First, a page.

Summary The southeastern margin of the Tibetan Plateau (SETP) presents the highest level of seismicity in mainland China. To understand the seismicity in this region, a new seismic experiment is carried out based on the tomographic inversion of P- and S-wave arrival times from the regional earthquakes recorded by 49 seismic stations in Yunnan Province of Southwest China. In this study, we reduce the extreme disproportionality of the data distribution using an events-combination method, and we use arrival times to construct the reference velocity model. Checkerboard tests and odd/even data tests are carried out to assess the reliability of the inversion results. The reliable P-wave velocity model reveals two low-velocity anomaly zones (LVAZs) bounded by major strike-slip faults. Almost all the large earthquakes in this region occurred in the two LVAZs and the trend of the two LVAZs is consistent with a GPS velocity field based on the Eurasia-fixed reference frame. We propose that the two LVAZs are material migration passageways in the SETP. In the vertical direction, the mechanically weak crustal materials are sliding southward with the rigid block, while the underlying mantle materials continue to be compressed by the collision. This vertical model is broadly consistent with the seismic anisotropy in the crust and lithospheric mantle from shear-wave splitting. The new regional geodynamic model gives a reasonable interpretation of the seismicity of the SETP, and we suggest that the material migration in the passageway zones plays an important role in the tectonic evolution of the SETP. Asia, Body waves, Seismic tomography, Dynamics: seismotectonics, Seismicity and tectonics © The Author(s) 2018. Published by Oxford University Press on behalf of The Royal Astronomical Society. This article is published and distributed under the terms of the Oxford University Press, Standard Journals Publication Model (https://academic.oup.com/journals/pages/about_us/legal/notices)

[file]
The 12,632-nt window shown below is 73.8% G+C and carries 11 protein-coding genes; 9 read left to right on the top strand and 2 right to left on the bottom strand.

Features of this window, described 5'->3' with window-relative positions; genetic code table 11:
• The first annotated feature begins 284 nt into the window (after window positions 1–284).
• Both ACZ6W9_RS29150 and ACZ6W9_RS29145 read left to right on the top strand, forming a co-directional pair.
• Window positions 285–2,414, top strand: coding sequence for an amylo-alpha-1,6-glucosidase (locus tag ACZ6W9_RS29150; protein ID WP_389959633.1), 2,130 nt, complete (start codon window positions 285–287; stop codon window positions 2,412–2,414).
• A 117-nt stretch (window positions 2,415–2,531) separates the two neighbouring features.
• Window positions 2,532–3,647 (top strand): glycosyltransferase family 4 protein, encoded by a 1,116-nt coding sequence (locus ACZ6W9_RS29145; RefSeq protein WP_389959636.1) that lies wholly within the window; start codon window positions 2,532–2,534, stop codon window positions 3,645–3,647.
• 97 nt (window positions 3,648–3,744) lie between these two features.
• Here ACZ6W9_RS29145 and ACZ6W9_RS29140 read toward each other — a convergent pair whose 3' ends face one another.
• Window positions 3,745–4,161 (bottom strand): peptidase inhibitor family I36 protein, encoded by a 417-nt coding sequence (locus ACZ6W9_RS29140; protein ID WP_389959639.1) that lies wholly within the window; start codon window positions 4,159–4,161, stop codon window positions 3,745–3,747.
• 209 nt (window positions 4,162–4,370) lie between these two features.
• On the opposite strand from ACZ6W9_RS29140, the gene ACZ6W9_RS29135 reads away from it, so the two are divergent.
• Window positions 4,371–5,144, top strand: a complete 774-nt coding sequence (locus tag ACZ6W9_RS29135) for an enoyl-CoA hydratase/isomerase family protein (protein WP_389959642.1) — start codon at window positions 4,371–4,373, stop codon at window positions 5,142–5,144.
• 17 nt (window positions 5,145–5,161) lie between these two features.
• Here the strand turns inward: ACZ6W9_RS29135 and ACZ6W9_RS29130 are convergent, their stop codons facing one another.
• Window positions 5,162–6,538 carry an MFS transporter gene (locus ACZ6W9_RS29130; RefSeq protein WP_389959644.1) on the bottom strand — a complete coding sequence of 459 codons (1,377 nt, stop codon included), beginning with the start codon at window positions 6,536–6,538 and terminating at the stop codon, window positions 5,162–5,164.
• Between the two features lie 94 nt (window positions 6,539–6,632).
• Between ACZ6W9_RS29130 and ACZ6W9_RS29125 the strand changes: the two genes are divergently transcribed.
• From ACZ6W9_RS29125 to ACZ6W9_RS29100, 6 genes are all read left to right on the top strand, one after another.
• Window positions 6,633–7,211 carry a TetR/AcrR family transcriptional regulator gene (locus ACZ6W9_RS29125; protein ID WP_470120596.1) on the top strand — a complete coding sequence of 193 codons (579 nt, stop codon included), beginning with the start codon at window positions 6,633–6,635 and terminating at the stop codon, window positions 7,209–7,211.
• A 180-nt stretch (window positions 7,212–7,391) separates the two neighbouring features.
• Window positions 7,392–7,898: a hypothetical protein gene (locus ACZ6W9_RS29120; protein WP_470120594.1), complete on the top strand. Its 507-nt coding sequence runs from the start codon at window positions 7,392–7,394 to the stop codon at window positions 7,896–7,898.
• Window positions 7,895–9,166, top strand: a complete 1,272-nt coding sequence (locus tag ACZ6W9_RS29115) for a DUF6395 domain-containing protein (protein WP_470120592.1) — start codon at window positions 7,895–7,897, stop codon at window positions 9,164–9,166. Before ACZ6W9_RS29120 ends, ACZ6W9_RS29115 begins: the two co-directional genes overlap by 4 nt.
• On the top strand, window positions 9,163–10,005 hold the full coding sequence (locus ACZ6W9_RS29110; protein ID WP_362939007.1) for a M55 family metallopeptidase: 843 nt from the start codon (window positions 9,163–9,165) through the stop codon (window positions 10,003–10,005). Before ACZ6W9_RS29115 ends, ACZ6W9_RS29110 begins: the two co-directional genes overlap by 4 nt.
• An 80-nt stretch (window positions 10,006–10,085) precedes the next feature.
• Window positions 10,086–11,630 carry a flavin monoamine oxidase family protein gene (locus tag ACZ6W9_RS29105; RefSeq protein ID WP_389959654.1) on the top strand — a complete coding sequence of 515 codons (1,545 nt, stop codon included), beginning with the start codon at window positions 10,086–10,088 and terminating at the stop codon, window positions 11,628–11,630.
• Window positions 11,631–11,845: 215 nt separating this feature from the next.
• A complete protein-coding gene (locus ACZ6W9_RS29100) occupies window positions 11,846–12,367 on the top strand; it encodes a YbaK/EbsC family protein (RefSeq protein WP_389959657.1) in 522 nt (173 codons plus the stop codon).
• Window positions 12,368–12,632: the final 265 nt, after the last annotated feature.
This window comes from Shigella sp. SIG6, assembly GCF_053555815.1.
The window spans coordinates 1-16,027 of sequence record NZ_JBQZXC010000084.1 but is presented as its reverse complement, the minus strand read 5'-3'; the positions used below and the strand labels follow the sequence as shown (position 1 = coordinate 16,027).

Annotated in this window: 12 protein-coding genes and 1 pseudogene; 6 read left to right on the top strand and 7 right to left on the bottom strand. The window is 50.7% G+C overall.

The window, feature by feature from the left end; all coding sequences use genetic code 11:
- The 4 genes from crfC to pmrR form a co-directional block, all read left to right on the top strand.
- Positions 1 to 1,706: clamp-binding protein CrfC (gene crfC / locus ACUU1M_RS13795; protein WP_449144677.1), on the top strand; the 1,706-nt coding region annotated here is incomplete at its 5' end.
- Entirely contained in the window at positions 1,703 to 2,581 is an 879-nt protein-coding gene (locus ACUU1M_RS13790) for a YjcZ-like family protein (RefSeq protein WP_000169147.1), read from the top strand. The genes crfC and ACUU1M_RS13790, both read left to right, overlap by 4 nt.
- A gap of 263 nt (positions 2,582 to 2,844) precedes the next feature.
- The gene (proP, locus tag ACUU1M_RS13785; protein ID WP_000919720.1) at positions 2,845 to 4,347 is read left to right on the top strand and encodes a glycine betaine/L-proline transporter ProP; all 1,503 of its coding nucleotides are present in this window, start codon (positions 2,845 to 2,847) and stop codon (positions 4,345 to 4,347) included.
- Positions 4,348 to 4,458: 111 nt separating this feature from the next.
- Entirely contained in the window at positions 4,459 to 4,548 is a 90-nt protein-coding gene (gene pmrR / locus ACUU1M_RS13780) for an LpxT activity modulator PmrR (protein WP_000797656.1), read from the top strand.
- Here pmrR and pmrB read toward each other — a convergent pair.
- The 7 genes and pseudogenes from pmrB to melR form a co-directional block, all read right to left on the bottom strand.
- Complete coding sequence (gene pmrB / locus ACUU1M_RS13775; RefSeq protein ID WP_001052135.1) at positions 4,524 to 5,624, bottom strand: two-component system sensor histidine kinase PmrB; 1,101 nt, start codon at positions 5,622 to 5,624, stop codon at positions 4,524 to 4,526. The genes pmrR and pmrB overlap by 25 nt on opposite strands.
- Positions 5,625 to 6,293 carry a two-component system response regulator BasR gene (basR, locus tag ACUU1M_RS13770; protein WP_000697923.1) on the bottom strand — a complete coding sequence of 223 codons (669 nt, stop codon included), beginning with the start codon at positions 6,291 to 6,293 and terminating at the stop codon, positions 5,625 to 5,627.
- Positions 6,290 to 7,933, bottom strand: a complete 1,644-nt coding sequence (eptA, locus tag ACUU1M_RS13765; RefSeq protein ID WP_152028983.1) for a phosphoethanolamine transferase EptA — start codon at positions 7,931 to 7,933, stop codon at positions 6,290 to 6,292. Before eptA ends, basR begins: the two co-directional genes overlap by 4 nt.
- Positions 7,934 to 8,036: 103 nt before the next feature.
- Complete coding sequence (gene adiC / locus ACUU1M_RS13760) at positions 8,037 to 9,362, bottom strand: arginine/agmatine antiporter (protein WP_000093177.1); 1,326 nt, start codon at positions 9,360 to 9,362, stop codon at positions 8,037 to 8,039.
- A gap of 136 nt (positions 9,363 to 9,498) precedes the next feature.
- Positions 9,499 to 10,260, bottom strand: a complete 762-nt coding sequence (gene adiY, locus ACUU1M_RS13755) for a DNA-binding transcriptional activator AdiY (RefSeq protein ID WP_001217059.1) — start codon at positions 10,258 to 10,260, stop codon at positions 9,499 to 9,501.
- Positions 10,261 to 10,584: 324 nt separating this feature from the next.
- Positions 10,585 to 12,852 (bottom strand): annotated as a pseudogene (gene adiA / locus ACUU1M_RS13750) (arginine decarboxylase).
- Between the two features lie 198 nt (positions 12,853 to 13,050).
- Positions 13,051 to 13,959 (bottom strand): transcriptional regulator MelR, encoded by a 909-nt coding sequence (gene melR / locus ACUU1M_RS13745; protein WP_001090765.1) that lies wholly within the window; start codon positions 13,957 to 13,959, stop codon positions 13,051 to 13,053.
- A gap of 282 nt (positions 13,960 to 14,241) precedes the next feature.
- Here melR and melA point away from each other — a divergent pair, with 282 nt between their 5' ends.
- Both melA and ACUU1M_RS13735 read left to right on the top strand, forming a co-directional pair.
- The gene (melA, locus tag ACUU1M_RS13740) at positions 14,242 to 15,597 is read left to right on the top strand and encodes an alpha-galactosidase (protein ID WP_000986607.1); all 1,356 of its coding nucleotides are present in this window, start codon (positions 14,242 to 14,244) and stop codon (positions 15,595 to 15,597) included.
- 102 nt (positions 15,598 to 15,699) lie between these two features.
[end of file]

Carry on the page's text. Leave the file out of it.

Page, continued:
Geophysical Journal International – Oxford University Press
Published: May 7, 2018
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